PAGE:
• Monotonic mappings which are provided with the Loewner partial order after mapping the space of the symmetrical real matrices are called matrix-monotonic functions .${\ displaystyle S ^ {n}}$${\ displaystyle (\ mathbb {R}, \ leq)}$
• Measures on an algebra over a basic set are monotonous mappings from to .${\ displaystyle \ sigma}$ ${\ displaystyle {\ mathcal {A}}}$${\ displaystyle \ Omega}$${\ displaystyle ({\ mathcal {A}}, \ subset)}$${\ displaystyle (\ mathbb {R} _ {+} \ cup \ {+ \ infty \}, \ leq)}$
• External dimensions on the basic set are monotonous mappings from to .${\ displaystyle \ Omega}$${\ displaystyle ({\ mathcal {P}} (\ Omega), \ subset)}$${\ displaystyle (\ mathbb {R} _ {+} \ cup \ {+ \ infty \}, \ leq)}$

## properties

An isotonic mapping represents an order homomorphism , whereas an antitonic mapping an order antihomomorphism . A bijective isotonic mapping, the inverse of which is also isotonic, is an order isomorphism , a bijective antitonic mapping with an antitonic inverse is an order anti-isomorphism .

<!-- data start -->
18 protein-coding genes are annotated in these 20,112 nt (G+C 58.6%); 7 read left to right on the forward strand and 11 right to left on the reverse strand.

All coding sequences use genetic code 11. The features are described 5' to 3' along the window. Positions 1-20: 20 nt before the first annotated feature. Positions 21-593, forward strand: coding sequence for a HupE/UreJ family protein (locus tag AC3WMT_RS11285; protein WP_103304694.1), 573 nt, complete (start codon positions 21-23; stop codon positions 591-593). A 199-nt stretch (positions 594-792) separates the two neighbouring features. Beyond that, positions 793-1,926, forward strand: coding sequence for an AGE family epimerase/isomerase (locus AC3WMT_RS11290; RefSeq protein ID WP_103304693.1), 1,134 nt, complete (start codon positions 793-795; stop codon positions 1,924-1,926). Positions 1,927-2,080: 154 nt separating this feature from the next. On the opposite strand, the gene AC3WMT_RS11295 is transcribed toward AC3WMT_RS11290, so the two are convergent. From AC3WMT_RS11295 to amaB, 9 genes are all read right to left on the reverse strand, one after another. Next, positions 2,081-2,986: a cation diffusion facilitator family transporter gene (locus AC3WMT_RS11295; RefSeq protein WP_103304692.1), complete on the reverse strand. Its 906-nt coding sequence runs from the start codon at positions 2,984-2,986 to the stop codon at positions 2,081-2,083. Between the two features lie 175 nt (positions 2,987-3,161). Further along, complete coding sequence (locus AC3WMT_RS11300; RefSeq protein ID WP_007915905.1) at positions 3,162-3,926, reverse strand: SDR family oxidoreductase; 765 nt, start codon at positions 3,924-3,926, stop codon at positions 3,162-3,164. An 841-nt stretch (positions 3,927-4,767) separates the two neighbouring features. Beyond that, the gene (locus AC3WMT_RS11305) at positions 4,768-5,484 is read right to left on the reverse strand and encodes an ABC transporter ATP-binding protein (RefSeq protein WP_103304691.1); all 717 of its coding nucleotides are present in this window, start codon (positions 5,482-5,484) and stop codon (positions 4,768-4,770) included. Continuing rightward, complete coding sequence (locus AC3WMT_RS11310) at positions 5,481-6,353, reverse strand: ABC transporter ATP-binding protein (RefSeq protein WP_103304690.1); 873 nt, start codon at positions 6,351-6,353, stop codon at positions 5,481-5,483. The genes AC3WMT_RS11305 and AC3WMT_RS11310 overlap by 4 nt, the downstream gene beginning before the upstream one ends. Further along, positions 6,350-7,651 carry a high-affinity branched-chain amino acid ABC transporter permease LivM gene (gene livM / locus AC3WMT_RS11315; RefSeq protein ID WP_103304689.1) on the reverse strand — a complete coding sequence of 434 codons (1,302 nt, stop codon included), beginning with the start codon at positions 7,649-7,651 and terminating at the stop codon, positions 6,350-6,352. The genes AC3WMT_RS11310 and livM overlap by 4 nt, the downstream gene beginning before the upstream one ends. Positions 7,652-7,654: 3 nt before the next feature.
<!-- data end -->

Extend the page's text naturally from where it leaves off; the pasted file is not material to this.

The inverse of a bijective isotonic mapping does not necessarily have to be isotonic itself. For example, if with and with and are the (identical) mapping , then is isotonic, but not, because it does not imply . The same applies to the antitonicity of the inverse of a bijective antitonic mapping. Therefore, the isotonic or the antitonic of the inverse must be explicitly required for iso- and anti-isomorphisms. ${\ displaystyle \ phi ^ {- 1}}$${\ displaystyle \ phi}$${\ displaystyle G = \ {a, b, c \}}$${\ displaystyle a \ leq b, a \ leq c}$${\ displaystyle H = \ {a, b, c \}}$${\ displaystyle a \ preceq b \ preceq c}$${\ displaystyle \ phi \ colon G \ to H}$${\ displaystyle \ phi (a) = a, \ phi (b) = b, \ phi (c) = c}$${\ displaystyle \ phi}$${\ displaystyle \ phi ^ {- 1}}$${\ displaystyle b \ preceq c}$${\ displaystyle b \ leq c}$